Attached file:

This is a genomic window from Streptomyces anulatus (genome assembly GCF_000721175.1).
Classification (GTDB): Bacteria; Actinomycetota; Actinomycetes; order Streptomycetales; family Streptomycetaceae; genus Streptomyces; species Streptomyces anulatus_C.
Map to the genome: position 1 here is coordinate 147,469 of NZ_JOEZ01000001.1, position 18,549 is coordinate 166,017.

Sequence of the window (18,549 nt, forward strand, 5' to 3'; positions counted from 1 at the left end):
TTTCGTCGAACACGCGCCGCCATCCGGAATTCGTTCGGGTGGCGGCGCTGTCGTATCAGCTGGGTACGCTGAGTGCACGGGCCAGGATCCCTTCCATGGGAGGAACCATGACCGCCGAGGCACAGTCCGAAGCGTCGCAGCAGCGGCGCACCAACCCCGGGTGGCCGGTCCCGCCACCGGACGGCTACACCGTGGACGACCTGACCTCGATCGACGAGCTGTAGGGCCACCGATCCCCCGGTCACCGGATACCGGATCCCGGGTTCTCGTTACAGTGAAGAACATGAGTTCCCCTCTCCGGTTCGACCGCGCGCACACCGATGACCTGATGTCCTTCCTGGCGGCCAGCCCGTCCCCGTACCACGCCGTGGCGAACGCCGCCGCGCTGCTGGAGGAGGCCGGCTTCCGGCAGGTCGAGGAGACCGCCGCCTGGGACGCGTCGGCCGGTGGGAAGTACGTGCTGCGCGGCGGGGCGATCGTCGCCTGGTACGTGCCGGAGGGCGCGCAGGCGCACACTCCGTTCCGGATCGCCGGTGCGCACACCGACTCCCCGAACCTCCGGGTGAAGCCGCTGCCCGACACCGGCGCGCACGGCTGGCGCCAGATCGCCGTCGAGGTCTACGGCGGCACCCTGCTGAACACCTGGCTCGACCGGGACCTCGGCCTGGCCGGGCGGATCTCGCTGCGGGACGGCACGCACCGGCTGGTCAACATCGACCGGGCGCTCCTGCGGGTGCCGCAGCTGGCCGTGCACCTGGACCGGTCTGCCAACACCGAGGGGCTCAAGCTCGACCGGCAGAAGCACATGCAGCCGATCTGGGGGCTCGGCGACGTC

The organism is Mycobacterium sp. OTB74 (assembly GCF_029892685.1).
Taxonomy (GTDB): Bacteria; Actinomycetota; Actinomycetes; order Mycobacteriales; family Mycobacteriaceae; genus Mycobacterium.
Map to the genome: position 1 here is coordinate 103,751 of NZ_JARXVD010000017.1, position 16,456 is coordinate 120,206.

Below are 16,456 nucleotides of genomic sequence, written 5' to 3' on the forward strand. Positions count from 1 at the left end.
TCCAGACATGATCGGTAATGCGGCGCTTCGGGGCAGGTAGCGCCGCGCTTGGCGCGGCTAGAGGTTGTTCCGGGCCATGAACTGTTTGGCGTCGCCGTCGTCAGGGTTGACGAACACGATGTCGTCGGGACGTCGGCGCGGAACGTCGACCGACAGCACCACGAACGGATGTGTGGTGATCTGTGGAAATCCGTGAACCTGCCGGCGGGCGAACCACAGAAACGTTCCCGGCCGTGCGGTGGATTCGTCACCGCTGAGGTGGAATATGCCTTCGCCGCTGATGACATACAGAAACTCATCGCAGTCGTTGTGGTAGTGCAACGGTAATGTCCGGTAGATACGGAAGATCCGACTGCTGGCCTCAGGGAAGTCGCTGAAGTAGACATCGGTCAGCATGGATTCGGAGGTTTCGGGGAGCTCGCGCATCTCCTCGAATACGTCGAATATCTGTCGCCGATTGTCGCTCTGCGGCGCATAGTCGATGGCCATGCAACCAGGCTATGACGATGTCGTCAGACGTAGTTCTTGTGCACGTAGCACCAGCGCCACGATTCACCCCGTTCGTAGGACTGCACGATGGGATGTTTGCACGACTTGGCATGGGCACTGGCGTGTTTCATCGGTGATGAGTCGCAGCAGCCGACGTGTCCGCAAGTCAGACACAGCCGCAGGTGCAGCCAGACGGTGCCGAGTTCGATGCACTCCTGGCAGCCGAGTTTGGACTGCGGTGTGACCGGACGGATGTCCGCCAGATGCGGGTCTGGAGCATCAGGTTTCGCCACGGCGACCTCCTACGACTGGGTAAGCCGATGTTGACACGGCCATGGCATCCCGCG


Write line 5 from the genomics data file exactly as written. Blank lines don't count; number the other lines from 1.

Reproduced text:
TTTCGTCGAACACGCGCCGCCATCCGGAATTCGTTCGGGTGGCGGCGCTGTCGTATCAGCTGGGTACGCTGAGTGCACGGGCCAGGATCCCTTCCATGGGAGGAACCATGACCGCCGAGGCACAGTCCGAAGCGTCGCAGCAGCGGCGCACCAACCCCGGGTGGCCGGTCCCGCCACCGGACGGCTACACCGTGGACGACCTGACCTCGATCGACGAGCTGTAGGGCCACCGATCCCCCGGTCACCGGATACCGGATCCCGGGTTCTCGTTACAGTGAAGAACATGAGTTCCCCTCTCCGGTTCGACCGCGCGCACACCGATGACCTGATGTCCTTCCTGGCGGCCAGCCCGTCCCCGTACCACGCCGTGGCGAACGCCGCCGCGCTGCTGGAGGAGGCCGGCTTCCGGCAGGTCGAGGAGACCGCCGCCTGGGACGCGTCGGCCGGTGGGAAGTACGTGCTGCGCGGCGGGGCGATCGTCGCCTGGTACGTGCCGGAGGGCGCGCAGGCGCACACTCCGTTCCGGATCGCCGGTGCGCACACCGACTCCCCGAACCTCCGGGTGAAGCCGCTGCCCGACACCGGCGCGCACGGCTGGCGCCAGATCGCCGTCGAGGTCTACGGCGGCACCCTGCTGAACACCTGGCTCGACCGGGACCTCGGCCTGGCCGGGCGGATCTCGCTGCGGGACGGCACGCACCGGCTGGTCAACATCGACCGGGCGCTCCTGCGGGTGCCGCAGCTGGCCGTGCACCTGGACCGGTCTGCCAACACCGAGGGGCTCAAGCTCGACCGGCAGAAGCACATGCAGCCGATCTGGGGGCTCGGCGACGTC